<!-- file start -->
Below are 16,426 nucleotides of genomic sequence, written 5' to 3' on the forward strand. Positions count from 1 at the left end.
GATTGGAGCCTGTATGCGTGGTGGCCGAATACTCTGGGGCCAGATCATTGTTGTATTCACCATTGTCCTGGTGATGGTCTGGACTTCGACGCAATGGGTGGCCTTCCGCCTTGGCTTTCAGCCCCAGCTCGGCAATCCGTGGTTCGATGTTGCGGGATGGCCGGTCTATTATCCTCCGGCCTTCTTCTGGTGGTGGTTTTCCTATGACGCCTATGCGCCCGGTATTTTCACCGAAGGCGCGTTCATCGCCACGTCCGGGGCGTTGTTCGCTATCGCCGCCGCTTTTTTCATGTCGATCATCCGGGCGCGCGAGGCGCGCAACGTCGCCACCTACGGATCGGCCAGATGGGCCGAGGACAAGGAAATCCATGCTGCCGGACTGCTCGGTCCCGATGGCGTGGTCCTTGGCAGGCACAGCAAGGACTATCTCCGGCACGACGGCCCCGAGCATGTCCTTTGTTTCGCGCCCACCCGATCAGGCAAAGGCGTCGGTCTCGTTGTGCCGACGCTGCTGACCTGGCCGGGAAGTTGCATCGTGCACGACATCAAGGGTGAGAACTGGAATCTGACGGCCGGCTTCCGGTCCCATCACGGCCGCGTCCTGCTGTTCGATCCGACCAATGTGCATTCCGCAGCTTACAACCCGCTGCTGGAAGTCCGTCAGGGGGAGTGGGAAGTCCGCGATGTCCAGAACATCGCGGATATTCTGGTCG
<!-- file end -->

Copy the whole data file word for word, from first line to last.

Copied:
Below are 16,426 nucleotides of genomic sequence, written 5' to 3' on the forward strand. Positions count from 1 at the left end.
GATTGGAGCCTGTATGCGTGGTGGCCGAATACTCTGGGGCCAGATCATTGTTGTATTCACCATTGTCCTGGTGATGGTCTGGACTTCGACGCAATGGGTGGCCTTCCGCCTTGGCTTTCAGCCCCAGCTCGGCAATCCGTGGTTCGATGTTGCGGGATGGCCGGTCTATTATCCTCCGGCCTTCTTCTGGTGGTGGTTTTCCTATGACGCCTATGCGCCCGGTATTTTCACCGAAGGCGCGTTCATCGCCACGTCCGGGGCGTTGTTCGCTATCGCCGCCGCTTTTTTCATGTCGATCATCCGGGCGCGCGAGGCGCGCAACGTCGCCACCTACGGATCGGCCAGATGGGCCGAGGACAAGGAAATCCATGCTGCCGGACTGCTCGGTCCCGATGGCGTGGTCCTTGGCAGGCACAGCAAGGACTATCTCCGGCACGACGGCCCCGAGCATGTCCTTTGTTTCGCGCCCACCCGATCAGGCAAAGGCGTCGGTCTCGTTGTGCCGACGCTGCTGACCTGGCCGGGAAGTTGCATCGTGCACGACATCAAGGGTGAGAACTGGAATCTGACGGCCGGCTTCCGGTCCCATCACGGCCGCGTCCTGCTGTTCGATCCGACCAATGTGCATTCCGCAGCTTACAACCCGCTGCTGGAAGTCCGTCAGGGGGAGTGGGAAGTCCGCGATGTCCAGAACATCGCGGATATTCTGGTCG